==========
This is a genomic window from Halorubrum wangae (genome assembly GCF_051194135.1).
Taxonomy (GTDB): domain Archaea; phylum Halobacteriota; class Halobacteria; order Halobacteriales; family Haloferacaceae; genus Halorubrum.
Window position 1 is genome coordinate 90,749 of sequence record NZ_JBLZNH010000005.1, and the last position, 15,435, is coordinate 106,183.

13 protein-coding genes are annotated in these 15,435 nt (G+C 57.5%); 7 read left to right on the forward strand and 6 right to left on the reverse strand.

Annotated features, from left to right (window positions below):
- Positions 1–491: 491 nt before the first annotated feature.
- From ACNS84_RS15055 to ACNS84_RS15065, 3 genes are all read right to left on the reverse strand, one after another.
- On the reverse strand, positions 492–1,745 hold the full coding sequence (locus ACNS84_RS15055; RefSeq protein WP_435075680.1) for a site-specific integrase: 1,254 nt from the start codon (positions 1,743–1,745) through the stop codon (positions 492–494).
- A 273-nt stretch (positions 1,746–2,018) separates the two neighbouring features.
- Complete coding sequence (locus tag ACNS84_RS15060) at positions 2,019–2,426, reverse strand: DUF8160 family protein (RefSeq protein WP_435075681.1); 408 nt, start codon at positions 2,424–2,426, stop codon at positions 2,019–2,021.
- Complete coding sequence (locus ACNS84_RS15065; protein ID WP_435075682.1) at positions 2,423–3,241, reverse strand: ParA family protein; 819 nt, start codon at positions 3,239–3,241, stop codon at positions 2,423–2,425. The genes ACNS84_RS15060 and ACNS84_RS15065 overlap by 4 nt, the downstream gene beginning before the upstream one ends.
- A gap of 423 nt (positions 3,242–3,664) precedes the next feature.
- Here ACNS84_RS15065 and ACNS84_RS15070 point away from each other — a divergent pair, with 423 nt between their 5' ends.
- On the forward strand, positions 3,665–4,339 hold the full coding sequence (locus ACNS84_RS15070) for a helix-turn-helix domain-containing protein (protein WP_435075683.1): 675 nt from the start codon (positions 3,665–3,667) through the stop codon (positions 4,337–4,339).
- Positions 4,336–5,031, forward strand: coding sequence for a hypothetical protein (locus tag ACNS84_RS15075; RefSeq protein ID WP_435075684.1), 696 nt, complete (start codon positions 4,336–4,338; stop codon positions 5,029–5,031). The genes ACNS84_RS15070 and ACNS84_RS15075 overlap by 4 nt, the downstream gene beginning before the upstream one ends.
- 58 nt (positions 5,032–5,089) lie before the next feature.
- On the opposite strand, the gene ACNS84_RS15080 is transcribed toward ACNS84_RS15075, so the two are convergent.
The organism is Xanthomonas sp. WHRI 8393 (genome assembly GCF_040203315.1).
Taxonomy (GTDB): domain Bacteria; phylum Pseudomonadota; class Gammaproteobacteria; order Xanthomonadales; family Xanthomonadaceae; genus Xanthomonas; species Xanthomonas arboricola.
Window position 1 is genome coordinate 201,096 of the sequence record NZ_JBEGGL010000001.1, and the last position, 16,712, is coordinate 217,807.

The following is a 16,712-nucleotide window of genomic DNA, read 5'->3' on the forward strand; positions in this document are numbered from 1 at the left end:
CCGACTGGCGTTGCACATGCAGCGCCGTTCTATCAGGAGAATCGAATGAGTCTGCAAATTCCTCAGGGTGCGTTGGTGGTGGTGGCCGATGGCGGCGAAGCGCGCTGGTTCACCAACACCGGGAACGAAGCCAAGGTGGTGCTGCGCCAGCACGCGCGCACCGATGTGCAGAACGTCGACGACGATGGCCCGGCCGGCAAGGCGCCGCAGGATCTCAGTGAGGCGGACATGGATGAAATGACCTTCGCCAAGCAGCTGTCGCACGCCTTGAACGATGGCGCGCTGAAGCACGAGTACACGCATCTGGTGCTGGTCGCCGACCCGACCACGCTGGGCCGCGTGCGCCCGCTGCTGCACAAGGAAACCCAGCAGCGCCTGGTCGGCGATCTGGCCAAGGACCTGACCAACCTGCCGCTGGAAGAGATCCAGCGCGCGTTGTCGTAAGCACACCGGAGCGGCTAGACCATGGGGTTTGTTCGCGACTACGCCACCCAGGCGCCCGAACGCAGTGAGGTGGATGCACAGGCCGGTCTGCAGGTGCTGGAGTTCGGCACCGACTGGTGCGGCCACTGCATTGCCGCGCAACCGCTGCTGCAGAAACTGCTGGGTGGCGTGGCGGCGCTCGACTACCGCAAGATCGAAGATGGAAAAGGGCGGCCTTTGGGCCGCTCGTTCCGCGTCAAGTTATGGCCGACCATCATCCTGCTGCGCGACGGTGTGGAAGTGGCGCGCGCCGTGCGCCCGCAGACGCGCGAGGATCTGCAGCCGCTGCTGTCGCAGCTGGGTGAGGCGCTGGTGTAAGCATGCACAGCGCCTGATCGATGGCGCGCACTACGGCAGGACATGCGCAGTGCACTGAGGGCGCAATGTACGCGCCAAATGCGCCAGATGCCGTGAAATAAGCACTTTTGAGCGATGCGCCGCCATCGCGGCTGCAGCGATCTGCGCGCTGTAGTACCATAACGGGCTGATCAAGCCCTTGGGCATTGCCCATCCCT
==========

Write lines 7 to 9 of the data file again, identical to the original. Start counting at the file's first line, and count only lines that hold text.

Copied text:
- From ACNS84_RS15055 to ACNS84_RS15065, 3 genes are all read right to left on the reverse strand, one after another.
- On the reverse strand, positions 492–1,745 hold the full coding sequence (locus ACNS84_RS15055; RefSeq protein WP_435075680.1) for a site-specific integrase: 1,254 nt from the start codon (positions 1,743–1,745) through the stop codon (positions 492–494).
- A 273-nt stretch (positions 1,746–2,018) separates the two neighbouring features.